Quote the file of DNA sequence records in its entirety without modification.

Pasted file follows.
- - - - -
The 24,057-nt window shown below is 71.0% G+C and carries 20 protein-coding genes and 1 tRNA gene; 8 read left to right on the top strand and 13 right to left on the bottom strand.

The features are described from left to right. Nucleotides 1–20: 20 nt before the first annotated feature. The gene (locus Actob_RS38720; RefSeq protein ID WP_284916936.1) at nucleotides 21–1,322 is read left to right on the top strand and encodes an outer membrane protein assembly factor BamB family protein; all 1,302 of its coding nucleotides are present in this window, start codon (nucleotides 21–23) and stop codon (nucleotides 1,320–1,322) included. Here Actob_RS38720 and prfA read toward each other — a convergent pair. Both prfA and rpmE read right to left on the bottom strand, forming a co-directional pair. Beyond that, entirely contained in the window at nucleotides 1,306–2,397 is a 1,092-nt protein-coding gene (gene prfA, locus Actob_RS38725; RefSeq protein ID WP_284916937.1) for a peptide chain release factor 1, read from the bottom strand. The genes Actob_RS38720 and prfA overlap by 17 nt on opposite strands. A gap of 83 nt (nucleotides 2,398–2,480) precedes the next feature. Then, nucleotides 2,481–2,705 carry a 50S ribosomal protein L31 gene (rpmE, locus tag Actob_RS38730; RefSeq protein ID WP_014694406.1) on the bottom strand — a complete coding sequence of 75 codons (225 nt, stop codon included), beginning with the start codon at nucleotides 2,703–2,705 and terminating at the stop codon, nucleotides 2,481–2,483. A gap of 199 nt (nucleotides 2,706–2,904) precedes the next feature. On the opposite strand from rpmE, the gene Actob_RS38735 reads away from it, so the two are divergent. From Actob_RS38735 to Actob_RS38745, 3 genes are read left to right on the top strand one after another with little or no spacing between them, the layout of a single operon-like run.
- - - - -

The 24,057-nt window shown below is 71.0% G+C and carries 20 protein-coding genes and 1 tRNA gene; 8 read left to right on the top strand and 13 right to left on the bottom strand.

The features are described from left to right. Nucleotides 1–20: 20 nt before the first annotated feature. The gene (locus Actob_RS38720; RefSeq protein ID WP_284916936.1) at nucleotides 21–1,322 is read left to right on the top strand and encodes an outer membrane protein assembly factor BamB family protein; all 1,302 of its coding nucleotides are present in this window, start codon (nucleotides 21–23) and stop codon (nucleotides 1,320–1,322) included. Here Actob_RS38720 and prfA read toward each other — a convergent pair. Both prfA and rpmE read right to left on the bottom strand, forming a co-directional pair. Beyond that, entirely contained in the window at nucleotides 1,306–2,397 is a 1,092-nt protein-coding gene (gene prfA, locus Actob_RS38725; RefSeq protein ID WP_284916937.1) for a peptide chain release factor 1, read from the bottom strand. The genes Actob_RS38720 and prfA overlap by 17 nt on opposite strands. A gap of 83 nt (nucleotides 2,398–2,480) precedes the next feature. Then, nucleotides 2,481–2,705 carry a 50S ribosomal protein L31 gene (rpmE, locus tag Actob_RS38730; RefSeq protein ID WP_014694406.1) on the bottom strand — a complete coding sequence of 75 codons (225 nt, stop codon included), beginning with the start codon at nucleotides 2,703–2,705 and terminating at the stop codon, nucleotides 2,481–2,483. A gap of 199 nt (nucleotides 2,706–2,904) precedes the next feature. On the opposite strand from rpmE, the gene Actob_RS38735 reads away from it, so the two are divergent. From Actob_RS38735 to Actob_RS38745, 3 genes are read left to right on the top strand one after another with little or no spacing between them, the layout of a single operon-like run.